“For VR, the stars have aligned,” says Ranyard. “The mobile market has made loads of improvements around screens, for example. Machines are now powerful enough to render frames quickly, we can achieve the framerates we need, reduce latency and do things in a way that means the brain can’t perceive that it’s being tricked. The time for virtual reality is now.”
Despite working for the pioneer of VR, Mitchell disagrees, pointing to the limited audience that currently exists for the technology: “If you’re Activision, EA or Ubisoft, now is not necessarily the time to bet on bringing something like Assassin’s Creed to virtual reality. Who are you going to sell to: 50,000 Oculus developers?
“But if Sony sells four million headsets and Oculus sells the same, that’s something a lot of companies will definitely want to work on.”
His comments echo those of Ubisoft, which stated in the wake of Morpheus’ unveiling that it would not dedicate development resources to virtual reality until there was a sizeable audience with headsets at home. As inspiring as the prototypes are, to the majority of the world they remain examples, not the finished product.
Oculus’ original Kickstarter appeal generated $2.4m and proved there is demand for virtual reality among consumers, but will that translate into an audience when the headset finally arrives on the market?
Ranyard is staunchly optimistic: “Providing we make the right experiences that appeal to the market, then yes, I think there will be supply and demand for VR. It’s a disruptive technology: throughout the history of media and entertainment, disruptive technologies have stopped and started, so who’s to say exactly how this will play out? But I’ve seen some incredible experiences in virtual reality, so I do believe that, done right, they can appeal to a large market.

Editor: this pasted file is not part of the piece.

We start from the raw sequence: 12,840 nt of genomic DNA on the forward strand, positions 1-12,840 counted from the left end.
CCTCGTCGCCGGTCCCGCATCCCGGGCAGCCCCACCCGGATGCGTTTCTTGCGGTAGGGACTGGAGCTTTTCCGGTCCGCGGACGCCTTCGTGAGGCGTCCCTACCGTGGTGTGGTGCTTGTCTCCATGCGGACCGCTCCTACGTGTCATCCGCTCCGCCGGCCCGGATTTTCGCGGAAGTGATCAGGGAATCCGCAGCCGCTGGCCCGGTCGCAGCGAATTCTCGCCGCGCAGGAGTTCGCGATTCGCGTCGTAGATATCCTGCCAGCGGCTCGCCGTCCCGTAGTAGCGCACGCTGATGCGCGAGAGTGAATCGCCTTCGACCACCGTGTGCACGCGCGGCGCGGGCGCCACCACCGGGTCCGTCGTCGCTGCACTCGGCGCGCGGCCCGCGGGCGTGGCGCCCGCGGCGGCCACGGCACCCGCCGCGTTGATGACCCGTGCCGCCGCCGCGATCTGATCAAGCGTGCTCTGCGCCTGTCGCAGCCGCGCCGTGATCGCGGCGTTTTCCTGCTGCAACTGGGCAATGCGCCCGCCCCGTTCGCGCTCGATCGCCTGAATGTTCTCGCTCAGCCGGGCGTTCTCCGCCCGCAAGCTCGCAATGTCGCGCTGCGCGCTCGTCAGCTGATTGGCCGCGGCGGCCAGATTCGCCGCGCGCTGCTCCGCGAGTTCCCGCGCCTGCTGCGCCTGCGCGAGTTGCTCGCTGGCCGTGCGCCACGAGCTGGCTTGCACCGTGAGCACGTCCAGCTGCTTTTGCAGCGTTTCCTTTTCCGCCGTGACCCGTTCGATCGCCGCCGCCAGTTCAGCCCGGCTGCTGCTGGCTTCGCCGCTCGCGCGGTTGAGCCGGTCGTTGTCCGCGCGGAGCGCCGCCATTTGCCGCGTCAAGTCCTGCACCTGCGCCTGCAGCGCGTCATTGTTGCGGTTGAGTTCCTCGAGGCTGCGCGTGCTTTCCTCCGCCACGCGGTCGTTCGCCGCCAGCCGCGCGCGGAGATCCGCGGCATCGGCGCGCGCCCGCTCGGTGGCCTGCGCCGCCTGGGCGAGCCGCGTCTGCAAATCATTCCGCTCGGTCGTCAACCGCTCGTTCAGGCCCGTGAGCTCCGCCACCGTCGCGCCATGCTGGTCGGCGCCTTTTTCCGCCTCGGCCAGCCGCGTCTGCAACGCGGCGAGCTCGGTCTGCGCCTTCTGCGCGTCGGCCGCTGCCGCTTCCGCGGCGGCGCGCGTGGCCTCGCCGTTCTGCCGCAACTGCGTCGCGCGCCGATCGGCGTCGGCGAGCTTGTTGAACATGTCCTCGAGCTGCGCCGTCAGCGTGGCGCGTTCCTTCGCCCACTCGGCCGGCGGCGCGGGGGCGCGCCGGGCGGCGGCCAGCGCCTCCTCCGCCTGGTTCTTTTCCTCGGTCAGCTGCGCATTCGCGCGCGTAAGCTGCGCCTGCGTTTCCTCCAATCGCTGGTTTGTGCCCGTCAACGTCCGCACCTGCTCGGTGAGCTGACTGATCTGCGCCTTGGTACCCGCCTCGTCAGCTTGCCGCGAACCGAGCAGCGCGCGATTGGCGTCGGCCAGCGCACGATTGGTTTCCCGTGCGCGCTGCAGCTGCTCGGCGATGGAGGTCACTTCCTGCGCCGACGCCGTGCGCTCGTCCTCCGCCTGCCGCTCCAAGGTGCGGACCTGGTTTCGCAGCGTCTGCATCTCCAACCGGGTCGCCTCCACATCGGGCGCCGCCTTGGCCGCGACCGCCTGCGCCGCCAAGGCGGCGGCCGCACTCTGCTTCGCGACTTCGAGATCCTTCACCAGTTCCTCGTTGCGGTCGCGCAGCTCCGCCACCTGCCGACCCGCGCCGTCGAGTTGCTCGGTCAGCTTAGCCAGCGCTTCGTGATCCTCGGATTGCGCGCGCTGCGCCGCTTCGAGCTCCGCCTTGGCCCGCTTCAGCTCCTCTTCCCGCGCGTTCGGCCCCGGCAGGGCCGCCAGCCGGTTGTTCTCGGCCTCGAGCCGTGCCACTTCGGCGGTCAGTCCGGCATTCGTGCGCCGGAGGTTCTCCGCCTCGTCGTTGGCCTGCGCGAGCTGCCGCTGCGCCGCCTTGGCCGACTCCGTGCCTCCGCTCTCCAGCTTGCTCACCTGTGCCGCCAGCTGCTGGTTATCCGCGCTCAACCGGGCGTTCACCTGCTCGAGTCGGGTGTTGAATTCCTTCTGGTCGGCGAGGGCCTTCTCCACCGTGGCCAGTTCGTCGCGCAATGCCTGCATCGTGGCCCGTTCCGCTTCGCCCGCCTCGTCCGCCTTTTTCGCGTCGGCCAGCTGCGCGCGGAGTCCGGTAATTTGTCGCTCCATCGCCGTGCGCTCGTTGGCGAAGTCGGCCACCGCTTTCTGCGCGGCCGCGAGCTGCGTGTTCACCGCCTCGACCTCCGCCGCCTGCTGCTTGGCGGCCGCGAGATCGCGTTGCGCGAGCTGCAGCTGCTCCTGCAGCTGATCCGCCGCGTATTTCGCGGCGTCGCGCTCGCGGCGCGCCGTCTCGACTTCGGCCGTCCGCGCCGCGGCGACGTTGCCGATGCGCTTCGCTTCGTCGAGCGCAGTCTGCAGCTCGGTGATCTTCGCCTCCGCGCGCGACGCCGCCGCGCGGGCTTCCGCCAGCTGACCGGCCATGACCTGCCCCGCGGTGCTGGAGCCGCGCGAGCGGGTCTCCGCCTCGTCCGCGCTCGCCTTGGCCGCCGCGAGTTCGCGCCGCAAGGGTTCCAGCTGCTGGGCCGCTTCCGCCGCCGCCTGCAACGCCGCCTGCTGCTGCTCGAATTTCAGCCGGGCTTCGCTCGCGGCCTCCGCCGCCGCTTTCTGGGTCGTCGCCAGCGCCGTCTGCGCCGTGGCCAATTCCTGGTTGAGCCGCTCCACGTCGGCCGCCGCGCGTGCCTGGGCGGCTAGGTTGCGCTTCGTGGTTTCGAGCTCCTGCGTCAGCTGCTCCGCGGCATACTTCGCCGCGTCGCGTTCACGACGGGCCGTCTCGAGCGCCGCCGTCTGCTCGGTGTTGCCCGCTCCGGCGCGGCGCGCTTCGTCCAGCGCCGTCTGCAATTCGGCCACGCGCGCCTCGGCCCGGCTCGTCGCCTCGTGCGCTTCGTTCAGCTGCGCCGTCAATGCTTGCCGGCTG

“For me the question is not whether there’s an audience, but how long it will take to get to a place where we can cater to it.”
THE REVOLUTION STARTS HERE
One of the major factors that needs to be addressed, says Mitchell, is content. While plenty of demos have been showcased around the internet, few companies have pledged to make full games for virtual reality – understandable given that Oculus is currently only available to developers.
Regardless of how much money corporations spend on developing the tech of VR, they will also need to make the content if the concept is to prove commercially viable.
“At the moment, there’s literally nothing that works on Oculus except for our internal demos,” Mitchell explains. “That makes it really hard for you to get excited about spending $300 on a Rift. For virtual reality to be super successful, we really do need great content and great people on the platform.